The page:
May 13th was a fairly marginal day as forecast. Some models tried to break out storms in southern Kansas and northern Oklahoma. We decided to chase down by the OK/KS border area and see if anything would form. Indeed it did! A couple of slow moving LP supercells developed and had decent structure and golfball hail. During the early evening hours, another supercell formed just southwest of the now decaying storms and became a formidable storm! Structure was of the classic supercell type and is spun like crazy in the dark. At one point we though it could even produce a tornado due to strong low level rotation. However it was not to be. A fun day, some good storms and great lightning in the night!
One of the most exciting days of 2022 so far occurred on May 4th. A dryline/triple point was located west of Paducah, Texas as moisture streamed northward. Great shear was also present. By mid afternoon a supercell formed and quickly became severe. It would be the storm of the day and produce several tornadoes. We tried to stay in front of it, but an error in the road map wreaked havoc for us. Maps showed a paved road that would have taken us right in front of the supercell towards Crowell and eventually Lockett, however it became dirt and was blocked off by a rancher with no trespassing signs, which of course we obeyed. This made us have to back track 20 miles on muddy and wet roads through huge hail and then blast east towards Crowell where we would have gone south to get right in front of the tornadic supercell. Due to losing 40 minutes on the map error, we could not go south as the storm was already crossing the road. Instead we went east then south but by that time the 5 minute tornado was gone. We continued east and then back north at Seymour to get in front of the supercell. It was now becoming dark as lightning constantly lit up the updraft. South of Vernon we stopped to watch the storm as a truncated cone tornado formed and crossed the road in the night directly in front of us. Then numerous power flashes were observed just northwest of us and lightning lit up a wedge tornado that hit the town of Lockett. We watched as this monster EF3 tornado roared across in the darkness, only lit by lightning and power flashes. It eventually dissipated as the storm weakened. Crazy day, and one stroke of bad luck due to a error in mapping software kept us from a pretty tornado. However, we still witnessed 4 others! Enjoy the pics!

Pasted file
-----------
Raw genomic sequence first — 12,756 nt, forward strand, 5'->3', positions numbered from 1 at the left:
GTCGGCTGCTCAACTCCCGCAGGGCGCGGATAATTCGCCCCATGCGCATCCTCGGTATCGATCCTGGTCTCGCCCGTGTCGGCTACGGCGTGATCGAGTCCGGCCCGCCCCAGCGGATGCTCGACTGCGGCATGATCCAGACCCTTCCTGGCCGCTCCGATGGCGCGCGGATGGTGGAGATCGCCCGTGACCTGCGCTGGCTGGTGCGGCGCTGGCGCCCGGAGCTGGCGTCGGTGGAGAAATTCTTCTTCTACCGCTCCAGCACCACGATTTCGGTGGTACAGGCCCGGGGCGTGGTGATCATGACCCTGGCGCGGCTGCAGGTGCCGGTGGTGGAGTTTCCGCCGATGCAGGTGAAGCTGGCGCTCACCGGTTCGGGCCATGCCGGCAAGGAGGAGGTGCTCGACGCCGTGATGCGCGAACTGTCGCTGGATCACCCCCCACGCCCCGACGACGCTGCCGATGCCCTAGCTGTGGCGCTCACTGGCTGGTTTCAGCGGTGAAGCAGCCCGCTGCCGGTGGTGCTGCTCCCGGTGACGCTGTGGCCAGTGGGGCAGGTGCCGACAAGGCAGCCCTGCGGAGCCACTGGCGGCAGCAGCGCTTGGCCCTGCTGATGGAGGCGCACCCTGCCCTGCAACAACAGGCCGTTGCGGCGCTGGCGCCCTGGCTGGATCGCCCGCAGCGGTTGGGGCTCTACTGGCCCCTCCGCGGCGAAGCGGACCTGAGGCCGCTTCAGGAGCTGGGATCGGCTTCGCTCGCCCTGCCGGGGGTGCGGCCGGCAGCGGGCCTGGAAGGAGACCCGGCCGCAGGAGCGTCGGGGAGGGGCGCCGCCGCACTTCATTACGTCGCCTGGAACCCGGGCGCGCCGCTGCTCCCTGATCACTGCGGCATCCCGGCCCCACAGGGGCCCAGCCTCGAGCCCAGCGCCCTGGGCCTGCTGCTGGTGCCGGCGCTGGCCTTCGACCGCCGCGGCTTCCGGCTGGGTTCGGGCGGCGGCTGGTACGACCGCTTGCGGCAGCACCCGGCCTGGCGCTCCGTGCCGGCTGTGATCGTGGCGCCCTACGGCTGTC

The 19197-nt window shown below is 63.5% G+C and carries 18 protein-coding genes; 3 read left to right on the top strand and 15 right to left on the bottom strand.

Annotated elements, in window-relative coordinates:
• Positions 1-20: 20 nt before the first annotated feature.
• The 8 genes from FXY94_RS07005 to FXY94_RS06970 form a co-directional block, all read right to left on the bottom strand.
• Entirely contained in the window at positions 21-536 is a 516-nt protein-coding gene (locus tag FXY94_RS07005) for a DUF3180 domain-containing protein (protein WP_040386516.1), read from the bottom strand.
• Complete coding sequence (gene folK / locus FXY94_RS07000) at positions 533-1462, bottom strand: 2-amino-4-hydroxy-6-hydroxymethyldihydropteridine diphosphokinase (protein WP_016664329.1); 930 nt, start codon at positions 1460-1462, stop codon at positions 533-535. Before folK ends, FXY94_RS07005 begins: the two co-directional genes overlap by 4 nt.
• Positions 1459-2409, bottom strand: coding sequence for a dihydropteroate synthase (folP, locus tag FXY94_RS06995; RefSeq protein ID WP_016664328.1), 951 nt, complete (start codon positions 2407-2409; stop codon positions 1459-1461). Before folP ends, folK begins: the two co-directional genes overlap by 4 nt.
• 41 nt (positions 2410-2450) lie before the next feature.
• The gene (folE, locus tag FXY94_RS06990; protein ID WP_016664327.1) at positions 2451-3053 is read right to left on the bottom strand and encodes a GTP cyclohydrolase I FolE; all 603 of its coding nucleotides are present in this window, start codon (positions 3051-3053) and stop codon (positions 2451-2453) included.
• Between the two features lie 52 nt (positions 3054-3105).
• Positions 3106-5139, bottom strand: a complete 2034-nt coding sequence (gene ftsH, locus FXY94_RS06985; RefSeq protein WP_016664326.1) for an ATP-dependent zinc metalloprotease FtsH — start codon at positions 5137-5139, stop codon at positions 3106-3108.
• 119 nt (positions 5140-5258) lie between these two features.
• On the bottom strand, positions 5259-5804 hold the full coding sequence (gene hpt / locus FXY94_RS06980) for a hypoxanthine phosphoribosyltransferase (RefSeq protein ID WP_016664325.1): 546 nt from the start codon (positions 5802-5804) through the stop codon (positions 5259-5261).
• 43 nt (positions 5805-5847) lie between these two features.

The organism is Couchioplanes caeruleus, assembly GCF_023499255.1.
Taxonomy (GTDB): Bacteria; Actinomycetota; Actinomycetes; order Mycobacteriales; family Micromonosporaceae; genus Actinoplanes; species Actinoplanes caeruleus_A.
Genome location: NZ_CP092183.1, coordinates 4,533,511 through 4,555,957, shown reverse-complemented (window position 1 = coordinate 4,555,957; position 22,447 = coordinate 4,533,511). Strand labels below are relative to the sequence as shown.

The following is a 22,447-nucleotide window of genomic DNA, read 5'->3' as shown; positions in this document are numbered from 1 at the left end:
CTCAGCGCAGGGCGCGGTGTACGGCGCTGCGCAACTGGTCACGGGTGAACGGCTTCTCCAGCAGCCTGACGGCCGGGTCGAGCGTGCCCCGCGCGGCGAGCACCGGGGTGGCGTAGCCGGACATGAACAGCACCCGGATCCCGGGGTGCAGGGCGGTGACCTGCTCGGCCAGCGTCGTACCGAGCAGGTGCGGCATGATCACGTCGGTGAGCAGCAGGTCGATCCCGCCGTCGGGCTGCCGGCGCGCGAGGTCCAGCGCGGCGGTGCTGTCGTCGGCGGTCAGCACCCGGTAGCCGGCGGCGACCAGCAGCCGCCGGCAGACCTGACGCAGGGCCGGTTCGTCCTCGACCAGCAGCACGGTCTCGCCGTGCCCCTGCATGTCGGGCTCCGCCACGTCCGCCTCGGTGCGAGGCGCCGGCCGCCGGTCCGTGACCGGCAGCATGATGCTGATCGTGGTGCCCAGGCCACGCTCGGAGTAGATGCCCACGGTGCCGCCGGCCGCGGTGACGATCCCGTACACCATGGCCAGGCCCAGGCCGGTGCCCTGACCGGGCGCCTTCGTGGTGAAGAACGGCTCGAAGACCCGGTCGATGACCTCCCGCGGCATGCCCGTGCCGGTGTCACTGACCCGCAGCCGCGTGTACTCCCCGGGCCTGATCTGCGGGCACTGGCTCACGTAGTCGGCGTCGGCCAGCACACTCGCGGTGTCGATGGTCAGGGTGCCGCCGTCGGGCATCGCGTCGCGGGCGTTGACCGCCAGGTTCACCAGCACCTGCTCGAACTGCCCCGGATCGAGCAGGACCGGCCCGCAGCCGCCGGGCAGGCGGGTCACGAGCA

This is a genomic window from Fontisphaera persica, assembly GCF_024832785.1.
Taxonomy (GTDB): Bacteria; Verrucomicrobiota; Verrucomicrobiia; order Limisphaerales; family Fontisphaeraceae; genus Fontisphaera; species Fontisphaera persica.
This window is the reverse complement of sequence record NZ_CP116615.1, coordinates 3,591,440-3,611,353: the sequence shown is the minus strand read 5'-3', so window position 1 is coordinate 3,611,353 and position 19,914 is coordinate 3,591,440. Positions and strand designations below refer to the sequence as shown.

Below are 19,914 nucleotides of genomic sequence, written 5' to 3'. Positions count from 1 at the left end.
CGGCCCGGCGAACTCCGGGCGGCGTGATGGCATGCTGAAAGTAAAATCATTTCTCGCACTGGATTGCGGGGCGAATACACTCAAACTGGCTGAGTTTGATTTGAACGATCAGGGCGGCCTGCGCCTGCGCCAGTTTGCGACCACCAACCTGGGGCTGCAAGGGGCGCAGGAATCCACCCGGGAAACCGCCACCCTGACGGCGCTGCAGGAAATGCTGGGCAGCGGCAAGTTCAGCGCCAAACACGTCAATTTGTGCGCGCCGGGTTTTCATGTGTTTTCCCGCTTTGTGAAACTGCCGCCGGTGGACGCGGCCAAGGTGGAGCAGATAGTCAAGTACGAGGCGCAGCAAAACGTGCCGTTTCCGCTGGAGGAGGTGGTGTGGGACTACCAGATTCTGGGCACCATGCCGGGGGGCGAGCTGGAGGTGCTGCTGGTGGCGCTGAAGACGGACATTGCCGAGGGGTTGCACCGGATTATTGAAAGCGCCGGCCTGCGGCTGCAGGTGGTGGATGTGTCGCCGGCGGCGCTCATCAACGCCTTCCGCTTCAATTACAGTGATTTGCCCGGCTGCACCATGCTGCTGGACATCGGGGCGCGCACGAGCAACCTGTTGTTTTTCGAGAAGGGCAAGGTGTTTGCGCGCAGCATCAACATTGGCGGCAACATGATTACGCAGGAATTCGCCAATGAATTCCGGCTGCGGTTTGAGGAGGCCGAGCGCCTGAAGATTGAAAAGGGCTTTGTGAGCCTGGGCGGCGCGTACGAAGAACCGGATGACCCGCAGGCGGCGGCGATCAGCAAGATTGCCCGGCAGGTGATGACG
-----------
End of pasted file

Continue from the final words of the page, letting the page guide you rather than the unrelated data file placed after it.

May 2nd offered a significant severe weather threat. An advancing cold front would be the focal point for severe storms, including supercells. Good moisture and instability would be present to fuel these storms. The question was what mode would storm take? As the front moved southeast, storms became linear. However a couple of storms formed along the dryline and would be the best storms to chase. A significant supercell formed near Dover, OK and produced a weak tornado. The structure on this storm was just gorgeous. Big spiraling soda can shape that spun like crazy. As the cold front overtook it, we blasted east and south towards Pauls Valley and caught another supercell that cycled several times before eventually producing a tornado near Seminole. The structure was spectacular with a mothership base to it and a very cumuliform updraft. Above it was a spectacular mammatus field that went on for many miles. A great chase day, very photogenic storms, and one of the best mammatus of the year!
May 1st had some potential in the Texas panhandle west of Amarillo. Moderate quality moisture was streaming north as a cold front drifted southeast. Great shear was also present. A cluster of storms developed west of Lubbock and raced northeast spewing outflow. I was certain it would ruin the rest of the day, however a supercell survived the blowing dirt and cold air from the now decaying storm cluster west of Channing. The cell slowly moved east and started getting a great classic supercell appearance. As the sun set, it just added to the beauty of the storm. We ended up losing it in the hills northwest of Amarilla due to a poor road network and other storms forming. But in the end it treated us to a nice show that we weren’t expecting. Enjoy the pics.